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Katie, our Trip Co-Ordinator, took on the challenge of climbing Mount Kilimanjaro in 2018. In this month’s travel tale, walk through the amazing adventure of a lifetime day by day via Katie’s first-hand experience.

Who: Me, Katie, aged 21 at the time

What: Working as a Sports Development Officer and Coach for Sports Charity Mwanza (SCM)

Where: Mwanza – the second biggest city in Tanzania

When: July 2017 – April 2018, during my 3rd year at the University of Bath

Why: 1) Because of my love for Africa, sport and international development

2) Because of my passion for helping people

3) Because of my desire to live abroad

Before I travelled to Mwanza, I hadn’t really given it much thought. I was just excited to be going, living and working out there. In all honesty, I had no expectations. It was what it was, and, in hindsight, I quite liked that.

When I arrived in Mwanza, I was greeted by Estelle who had volunteered for SCM for a few years, going back and forth from her home in Switzerland. After a two-week induction period, learning about the charity and exploring the city, I was essentially left to get things going. My main role whilst in Mwanza was to fundraise money for the construction of sports centres in the local area, liaise with the city council and help organise a big open day. Additionally, I helped to set up local netball clubs, provided workshops for local teachers/coaches and conducted training sessions for street children, students and adults.

In doing this, I met and worked with so many great people. I saw so many different areas that I wouldn’t have even thought of visiting if I had just taken a short holiday there. I really got to see every side of it.

Now, 10 months is a pretty long time so I won’t go into masses of detail about my adventures outside of my working commitments with SCM. However, I will focus on one: climbing Kilimanjaro – Africa’s largest mountain.

When climbing Kilimanjaro, there are several routes you can take: seven to be precise. My friend Hattie and I chose the Machame route, which is known to be the most scenic.

Machame Route (blue on the way up, red on the way down)

Day 1 (31st March 2018): Hattie and I were picked up outside our accommodation by our 11-strong climbing team.  Among them were two tour guides, Patrick and Makachi, the cook, Harry, and Boniface, one of the porters. We said hello – or mambo as you would say in Kiswahili – and drove to Machame gate where we began our walk through the rainforest to our first camp, Shira Camp 2.

Every day, each of the nine porters would carry a bag weighing up to 40kg all the way to the top. These bags held tents, pre-prepped food, cooking equipment, sleeping bags and mats, water, medicine, and clothing.

After eight hours of walking, we arrived at our first camp – Shira 2. The porters had already set up our tent and prepared our dinner, which was always traditional Tanzanian food (except for the spaghetti bolognese we had one evening). After dinner, we had a wander around the camp and went to bed.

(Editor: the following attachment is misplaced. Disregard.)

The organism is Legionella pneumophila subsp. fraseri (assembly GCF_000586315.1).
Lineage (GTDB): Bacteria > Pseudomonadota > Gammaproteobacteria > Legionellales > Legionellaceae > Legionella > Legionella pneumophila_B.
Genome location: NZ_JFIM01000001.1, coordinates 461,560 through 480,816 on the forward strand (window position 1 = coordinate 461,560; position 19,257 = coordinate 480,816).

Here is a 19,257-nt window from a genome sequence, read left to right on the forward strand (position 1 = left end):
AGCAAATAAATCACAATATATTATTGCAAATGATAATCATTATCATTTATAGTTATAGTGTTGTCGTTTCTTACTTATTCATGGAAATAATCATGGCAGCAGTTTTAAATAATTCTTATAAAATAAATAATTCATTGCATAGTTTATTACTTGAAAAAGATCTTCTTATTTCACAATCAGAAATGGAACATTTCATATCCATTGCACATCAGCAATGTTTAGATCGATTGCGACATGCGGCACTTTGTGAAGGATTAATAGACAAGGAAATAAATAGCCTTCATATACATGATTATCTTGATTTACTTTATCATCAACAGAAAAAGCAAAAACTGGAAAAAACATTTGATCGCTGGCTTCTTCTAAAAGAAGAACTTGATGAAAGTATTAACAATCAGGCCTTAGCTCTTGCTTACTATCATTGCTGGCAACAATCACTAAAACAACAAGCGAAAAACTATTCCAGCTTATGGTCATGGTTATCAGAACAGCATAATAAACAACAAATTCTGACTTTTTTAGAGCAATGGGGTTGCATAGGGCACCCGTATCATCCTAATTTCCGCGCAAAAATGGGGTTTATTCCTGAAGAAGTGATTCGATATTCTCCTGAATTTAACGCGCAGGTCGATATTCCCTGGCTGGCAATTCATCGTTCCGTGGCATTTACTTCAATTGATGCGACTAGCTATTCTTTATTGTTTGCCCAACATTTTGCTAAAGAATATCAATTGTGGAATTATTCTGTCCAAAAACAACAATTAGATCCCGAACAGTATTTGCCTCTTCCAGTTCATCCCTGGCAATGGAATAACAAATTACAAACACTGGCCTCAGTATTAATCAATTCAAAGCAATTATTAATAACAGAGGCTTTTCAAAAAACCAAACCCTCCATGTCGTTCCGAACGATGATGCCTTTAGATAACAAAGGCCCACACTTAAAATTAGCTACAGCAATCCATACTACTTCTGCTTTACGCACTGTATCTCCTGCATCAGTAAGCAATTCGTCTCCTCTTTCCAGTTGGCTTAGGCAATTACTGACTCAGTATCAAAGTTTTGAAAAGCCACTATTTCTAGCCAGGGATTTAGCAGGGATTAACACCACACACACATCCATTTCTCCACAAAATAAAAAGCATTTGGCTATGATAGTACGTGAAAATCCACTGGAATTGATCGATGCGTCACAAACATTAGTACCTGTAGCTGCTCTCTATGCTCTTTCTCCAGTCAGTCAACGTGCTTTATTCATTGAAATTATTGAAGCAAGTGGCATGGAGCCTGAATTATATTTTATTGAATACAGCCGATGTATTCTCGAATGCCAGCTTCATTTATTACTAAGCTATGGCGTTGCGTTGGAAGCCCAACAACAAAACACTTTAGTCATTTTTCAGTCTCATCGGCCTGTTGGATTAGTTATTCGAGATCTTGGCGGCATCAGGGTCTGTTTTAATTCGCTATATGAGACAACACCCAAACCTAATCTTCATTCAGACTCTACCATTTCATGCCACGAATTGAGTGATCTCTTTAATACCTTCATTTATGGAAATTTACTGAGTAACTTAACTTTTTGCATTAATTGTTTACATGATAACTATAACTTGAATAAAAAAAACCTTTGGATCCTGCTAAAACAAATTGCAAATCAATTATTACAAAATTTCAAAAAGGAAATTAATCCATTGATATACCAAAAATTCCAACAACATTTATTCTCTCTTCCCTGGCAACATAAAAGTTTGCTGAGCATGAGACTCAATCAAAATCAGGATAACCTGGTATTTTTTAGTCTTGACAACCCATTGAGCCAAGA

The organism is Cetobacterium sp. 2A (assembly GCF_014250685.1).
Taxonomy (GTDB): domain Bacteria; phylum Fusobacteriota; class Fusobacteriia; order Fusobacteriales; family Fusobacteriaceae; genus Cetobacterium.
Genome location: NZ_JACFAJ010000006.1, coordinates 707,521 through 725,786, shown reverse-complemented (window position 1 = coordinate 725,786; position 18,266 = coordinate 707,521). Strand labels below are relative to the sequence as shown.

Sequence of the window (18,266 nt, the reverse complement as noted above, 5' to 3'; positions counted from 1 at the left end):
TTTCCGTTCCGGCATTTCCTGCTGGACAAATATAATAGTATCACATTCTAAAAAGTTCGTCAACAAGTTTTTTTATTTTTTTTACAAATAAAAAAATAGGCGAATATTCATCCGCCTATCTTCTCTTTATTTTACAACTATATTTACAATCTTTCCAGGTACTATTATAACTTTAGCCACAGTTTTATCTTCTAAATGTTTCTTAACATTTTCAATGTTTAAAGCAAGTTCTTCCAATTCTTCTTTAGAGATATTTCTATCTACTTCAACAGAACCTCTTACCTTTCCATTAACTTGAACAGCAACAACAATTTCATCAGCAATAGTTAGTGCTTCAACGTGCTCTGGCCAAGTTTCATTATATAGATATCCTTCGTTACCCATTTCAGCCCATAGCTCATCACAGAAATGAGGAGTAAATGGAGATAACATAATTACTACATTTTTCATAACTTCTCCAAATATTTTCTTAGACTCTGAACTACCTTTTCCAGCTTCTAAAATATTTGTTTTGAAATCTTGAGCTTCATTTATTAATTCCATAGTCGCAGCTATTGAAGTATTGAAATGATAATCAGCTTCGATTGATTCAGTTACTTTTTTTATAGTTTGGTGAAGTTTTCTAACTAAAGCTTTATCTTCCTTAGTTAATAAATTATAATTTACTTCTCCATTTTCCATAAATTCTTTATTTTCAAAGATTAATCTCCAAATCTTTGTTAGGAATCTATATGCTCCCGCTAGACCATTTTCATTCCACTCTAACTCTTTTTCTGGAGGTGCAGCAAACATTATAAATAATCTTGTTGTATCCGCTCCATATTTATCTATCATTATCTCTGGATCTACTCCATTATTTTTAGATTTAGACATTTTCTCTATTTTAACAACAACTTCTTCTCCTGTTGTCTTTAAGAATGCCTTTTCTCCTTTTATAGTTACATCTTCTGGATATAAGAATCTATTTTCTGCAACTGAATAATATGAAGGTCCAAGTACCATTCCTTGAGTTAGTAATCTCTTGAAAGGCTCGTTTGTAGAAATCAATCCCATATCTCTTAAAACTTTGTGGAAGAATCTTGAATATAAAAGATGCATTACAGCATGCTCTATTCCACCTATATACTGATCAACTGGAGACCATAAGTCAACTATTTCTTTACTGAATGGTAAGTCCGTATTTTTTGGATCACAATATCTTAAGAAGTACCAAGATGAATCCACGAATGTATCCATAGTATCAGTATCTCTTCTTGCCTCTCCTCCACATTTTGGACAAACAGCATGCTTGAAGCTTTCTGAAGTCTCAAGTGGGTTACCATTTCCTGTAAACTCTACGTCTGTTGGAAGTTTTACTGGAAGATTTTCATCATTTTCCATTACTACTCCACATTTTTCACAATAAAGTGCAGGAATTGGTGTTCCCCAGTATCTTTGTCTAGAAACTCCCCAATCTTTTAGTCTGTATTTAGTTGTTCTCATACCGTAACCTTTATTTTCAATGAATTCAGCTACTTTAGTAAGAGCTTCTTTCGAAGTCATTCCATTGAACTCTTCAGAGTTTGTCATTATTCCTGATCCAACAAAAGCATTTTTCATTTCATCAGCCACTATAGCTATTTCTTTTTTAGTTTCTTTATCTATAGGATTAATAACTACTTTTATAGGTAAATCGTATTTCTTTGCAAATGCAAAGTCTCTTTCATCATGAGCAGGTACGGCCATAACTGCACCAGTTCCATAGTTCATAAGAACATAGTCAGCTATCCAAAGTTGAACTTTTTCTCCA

Day 2 (1st April 2018): I honestly couldn’t tell you what time we woke up, but it was typically around 6am every morning. After a bit of breakfast – usually some eggs – we would stick our boots on, grab our day bags and head up the mountain again with Patrick, Makachi and the rest of the team.

After another day of walking and some jokey banter, a few of the team started to notice I knew a little more Kiswahili than just the simple hello we exchanged at the beginning. After 80 hours of lessons and some help from the local family I lived with back in Mwanza, the team were slightly surprised when I began to laugh at the jokes they made between themselves!

As the day went on, we finally arrived at the second camp, Lava Tower. It was the same set up as our first camp – tents already erected and food cooked. After dinner, Hattie and I went exploring again before getting some rest.

Day 3 (2nd April 2018): We woke up at 6am, had breakfast and left Lava Tower. We began to walk to our third camp, Barranco Camp.

This camp was slightly warmer than the previous ones due to the high walls around it, thus preventing the wind from coming in. It overlooked a city and, on a clear night, is well-known for stargazing.

Day 4 (3rd April 2018): Another 6am wake up and off we went to climb the Barranco Wall. From a glance, it looked quite steep, which it was, but it was also very fun to climb. Near the top of the wall, the track narrows and a large rock – known as the kissing rock – overlaps the path. When approaching this section, we were advised to hold on tightly to the rock and shuffle closely alongside it. As you pass by, you are almost compressed against the rock, so much so that you almost end up kissing it on your way by – hence its name ‘the kissing rock’.